NEWS - Archive October 2015

Headlines 16 October, 2015

Bulgaria: UNHCR Condemns Incident with Migrant near Border

16/10/2015- The UN Refugee Agency UNHCR has strongly condemned the shooting which resulted in the death of a migrant near Bulgaria's border with Turkey, its local spokesperson, Boris Cheshirkov, has announced. "We condemn the fact that the death of an asylum seeker from Afghanistan occurred and that it happened while he was trying to reach safety in Bulgaria and to exert his universal right to seeking asylum," Cheshirkov told the Bulgarian National Radio, also urging an "immediate, thorough, transparent, and independent" investigation into the tragic event. Earlier, the Bulgarian Interior Ministry's Chief Secretary, Georgi Kostov, warned that migrants from Afghanistan (such as the total of 54 people of which the victim's group consisted) arrested at the borders are to be extradited to their homeland under FRONTEX regulations.


Finland: Parliament condemns racism, mulls over its definition

15/10/2015- All parliamentary parties signed on Wednesday a declaration against racism and demonstrated the same solidarity while engaging in a topical discussion initiated by Member of Parliament Nasima Razmyar (SDP). The impetus for the discussion stemmed from the budding climate of intolerance and increasing incidence of hate speech. “We've witnessed too many times how few steps there are from hate speech to hate acts,” Razmyar stated. She urged her fellow Members of Parliament in her emotional speech to send out a clearly-worded message: “There is no room for racism and hate speech in Finland.” Her colleagues embraced the message but also emphasised that whipping up solidarity in the session hall is not enough without appropriate actions. Each and every one of us can demonstrate by ourselves that tolerance can overcome hate, Razmyar summarised, stirring up an emotional response even from veteran lawmaker Eero Heinäluoma (SDP).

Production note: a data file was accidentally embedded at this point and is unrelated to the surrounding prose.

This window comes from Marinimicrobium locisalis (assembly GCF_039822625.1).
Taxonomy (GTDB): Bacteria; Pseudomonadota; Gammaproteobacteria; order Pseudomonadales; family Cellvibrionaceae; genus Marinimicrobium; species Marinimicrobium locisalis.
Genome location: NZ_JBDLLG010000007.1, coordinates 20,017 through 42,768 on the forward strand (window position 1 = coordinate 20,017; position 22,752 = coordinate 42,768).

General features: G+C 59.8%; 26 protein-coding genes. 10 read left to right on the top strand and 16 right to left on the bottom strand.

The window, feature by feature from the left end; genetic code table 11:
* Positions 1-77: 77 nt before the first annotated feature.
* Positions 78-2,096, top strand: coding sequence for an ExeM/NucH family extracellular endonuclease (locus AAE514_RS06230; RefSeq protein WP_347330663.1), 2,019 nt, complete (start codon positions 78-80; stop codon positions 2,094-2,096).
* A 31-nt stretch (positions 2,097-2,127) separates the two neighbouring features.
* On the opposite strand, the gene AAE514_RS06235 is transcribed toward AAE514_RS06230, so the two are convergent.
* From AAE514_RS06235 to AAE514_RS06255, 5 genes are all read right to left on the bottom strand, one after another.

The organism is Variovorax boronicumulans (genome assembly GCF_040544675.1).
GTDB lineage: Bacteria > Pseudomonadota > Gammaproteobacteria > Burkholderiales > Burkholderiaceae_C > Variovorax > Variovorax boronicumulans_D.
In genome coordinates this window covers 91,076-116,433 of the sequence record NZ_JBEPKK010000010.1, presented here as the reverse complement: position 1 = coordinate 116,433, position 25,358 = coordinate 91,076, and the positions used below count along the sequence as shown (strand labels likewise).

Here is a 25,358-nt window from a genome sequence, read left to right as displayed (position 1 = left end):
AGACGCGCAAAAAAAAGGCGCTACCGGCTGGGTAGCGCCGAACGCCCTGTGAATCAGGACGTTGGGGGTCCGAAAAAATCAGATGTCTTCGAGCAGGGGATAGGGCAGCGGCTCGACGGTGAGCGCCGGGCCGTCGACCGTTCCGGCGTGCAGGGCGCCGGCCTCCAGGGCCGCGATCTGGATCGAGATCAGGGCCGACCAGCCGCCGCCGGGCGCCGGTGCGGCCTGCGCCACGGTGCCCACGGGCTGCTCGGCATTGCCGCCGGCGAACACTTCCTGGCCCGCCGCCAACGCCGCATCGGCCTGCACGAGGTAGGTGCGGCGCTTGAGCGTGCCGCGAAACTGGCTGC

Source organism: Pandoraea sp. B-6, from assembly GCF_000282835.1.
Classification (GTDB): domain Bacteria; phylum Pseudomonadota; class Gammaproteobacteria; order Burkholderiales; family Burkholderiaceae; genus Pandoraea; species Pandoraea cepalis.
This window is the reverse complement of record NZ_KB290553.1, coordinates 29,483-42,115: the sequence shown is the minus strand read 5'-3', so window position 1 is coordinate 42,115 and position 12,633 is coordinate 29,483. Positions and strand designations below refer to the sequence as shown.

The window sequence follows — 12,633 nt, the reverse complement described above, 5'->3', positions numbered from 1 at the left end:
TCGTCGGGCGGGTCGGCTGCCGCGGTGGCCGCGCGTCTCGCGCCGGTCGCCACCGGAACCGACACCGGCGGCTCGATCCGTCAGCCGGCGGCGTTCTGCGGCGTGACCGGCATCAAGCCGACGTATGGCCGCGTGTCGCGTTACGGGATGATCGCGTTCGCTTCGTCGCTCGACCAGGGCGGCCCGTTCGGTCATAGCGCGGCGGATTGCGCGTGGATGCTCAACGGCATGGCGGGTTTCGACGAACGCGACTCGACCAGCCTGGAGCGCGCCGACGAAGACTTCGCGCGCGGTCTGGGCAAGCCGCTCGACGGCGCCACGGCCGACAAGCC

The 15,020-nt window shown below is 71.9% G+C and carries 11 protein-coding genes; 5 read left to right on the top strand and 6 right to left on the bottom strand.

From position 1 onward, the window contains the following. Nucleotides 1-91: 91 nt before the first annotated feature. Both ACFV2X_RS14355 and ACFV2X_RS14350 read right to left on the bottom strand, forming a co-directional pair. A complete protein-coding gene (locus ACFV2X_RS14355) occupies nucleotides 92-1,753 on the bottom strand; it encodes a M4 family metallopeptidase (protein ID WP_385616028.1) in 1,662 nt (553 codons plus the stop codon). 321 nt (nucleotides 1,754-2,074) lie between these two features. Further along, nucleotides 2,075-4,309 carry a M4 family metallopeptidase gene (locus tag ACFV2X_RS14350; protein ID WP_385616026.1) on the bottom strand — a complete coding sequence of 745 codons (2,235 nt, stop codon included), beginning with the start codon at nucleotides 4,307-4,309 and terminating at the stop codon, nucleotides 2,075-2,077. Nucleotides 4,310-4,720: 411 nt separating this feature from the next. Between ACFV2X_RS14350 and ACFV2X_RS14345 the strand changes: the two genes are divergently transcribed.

While the session hall was full to bursting with goodwill, Members of Parliament also examined the definition of racism. Sampo Terho, the chairperson of the Finns Party Parliamentary Group, reminded that the EU Charter of Fundamental Rights defines racism as discrimination based on race, colour, birthplace or national or ethnic origin. Petteri Orpo (NCP), the Minister of the Interior, estimated that some have been too eager to brand their fellow citizens racists. “You can be critical of the immigration policy or concerned about how Finland can cope with the high number of immigrants without being one bit racist,” he said. “It's tolerance to appreciate the concerns and different opinions of people under such difficult circumstances. Branding someone a racist is a harsh accusation.”

Tarja Filatov (SDP) defined racism as the subjugation of another population group. “You consider your own group of people superior to the other group.” Some make racist statements, while others advocate “an open-door policy,” said Peter Östman (Christian Democrats). “The Christian Democrats don't like either line. We don't tolerate racism, but we don't like decisions that include coercion [such as the obligatory re-settlement of asylum seekers].” Certain members of the opposition took the opportunity to criticise the spending cuts proposed by the Government. Outi Alanko-Kahiluoto (Greens) warned that the cuts in education funding will hinder the integration of immigrants. The chairperson of the Left Alliance, Paavo Arhinmäki, estimated that people have a just reason to feel disoriented and anxious about their jobs, homes and livelihood.